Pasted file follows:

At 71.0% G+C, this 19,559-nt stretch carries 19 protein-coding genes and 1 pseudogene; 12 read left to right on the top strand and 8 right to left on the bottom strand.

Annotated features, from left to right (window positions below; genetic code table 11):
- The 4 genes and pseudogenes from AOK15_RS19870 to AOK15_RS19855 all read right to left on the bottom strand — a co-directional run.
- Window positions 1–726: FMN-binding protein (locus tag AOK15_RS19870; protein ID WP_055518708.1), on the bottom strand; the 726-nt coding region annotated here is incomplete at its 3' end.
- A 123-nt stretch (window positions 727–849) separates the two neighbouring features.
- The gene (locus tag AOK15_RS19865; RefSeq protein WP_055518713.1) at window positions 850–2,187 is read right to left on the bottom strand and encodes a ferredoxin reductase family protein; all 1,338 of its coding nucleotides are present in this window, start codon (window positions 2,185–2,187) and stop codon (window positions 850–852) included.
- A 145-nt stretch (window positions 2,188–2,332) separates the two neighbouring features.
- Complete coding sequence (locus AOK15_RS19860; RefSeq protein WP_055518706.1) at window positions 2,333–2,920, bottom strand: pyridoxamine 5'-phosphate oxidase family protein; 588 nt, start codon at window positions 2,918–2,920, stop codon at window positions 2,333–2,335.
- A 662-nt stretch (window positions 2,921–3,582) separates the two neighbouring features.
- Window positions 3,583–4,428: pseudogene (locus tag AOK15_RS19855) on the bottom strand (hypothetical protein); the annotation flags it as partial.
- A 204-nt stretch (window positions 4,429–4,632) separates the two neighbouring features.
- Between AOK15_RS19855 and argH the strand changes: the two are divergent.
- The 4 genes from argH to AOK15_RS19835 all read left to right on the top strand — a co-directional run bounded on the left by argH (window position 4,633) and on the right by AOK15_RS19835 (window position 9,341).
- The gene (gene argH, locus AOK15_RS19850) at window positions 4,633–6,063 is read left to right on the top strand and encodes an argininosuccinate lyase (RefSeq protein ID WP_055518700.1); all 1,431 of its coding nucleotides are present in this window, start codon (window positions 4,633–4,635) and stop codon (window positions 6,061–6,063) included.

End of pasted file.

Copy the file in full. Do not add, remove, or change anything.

At 71.0% G+C, this 19,559-nt stretch carries 19 protein-coding genes and 1 pseudogene; 12 read left to right on the top strand and 8 right to left on the bottom strand.

Annotated features, from left to right (window positions below; genetic code table 11):
- The 4 genes and pseudogenes from AOK15_RS19870 to AOK15_RS19855 all read right to left on the bottom strand — a co-directional run.
- Window positions 1–726: FMN-binding protein (locus tag AOK15_RS19870; protein ID WP_055518708.1), on the bottom strand; the 726-nt coding region annotated here is incomplete at its 3' end.
- A 123-nt stretch (window positions 727–849) separates the two neighbouring features.
- The gene (locus tag AOK15_RS19865; RefSeq protein WP_055518713.1) at window positions 850–2,187 is read right to left on the bottom strand and encodes a ferredoxin reductase family protein; all 1,338 of its coding nucleotides are present in this window, start codon (window positions 2,185–2,187) and stop codon (window positions 850–852) included.
- A 145-nt stretch (window positions 2,188–2,332) separates the two neighbouring features.
- Complete coding sequence (locus AOK15_RS19860; RefSeq protein WP_055518706.1) at window positions 2,333–2,920, bottom strand: pyridoxamine 5'-phosphate oxidase family protein; 588 nt, start codon at window positions 2,918–2,920, stop codon at window positions 2,333–2,335.
- A 662-nt stretch (window positions 2,921–3,582) separates the two neighbouring features.
- Window positions 3,583–4,428: pseudogene (locus tag AOK15_RS19855) on the bottom strand (hypothetical protein); the annotation flags it as partial.
- A 204-nt stretch (window positions 4,429–4,632) separates the two neighbouring features.
- Between AOK15_RS19855 and argH the strand changes: the two are divergent.
- The 4 genes from argH to AOK15_RS19835 all read left to right on the top strand — a co-directional run bounded on the left by argH (window position 4,633) and on the right by AOK15_RS19835 (window position 9,341).
- The gene (gene argH, locus AOK15_RS19850) at window positions 4,633–6,063 is read left to right on the top strand and encodes an argininosuccinate lyase (RefSeq protein ID WP_055518700.1); all 1,431 of its coding nucleotides are present in this window, start codon (window positions 4,633–4,635) and stop codon (window positions 6,061–6,063) included.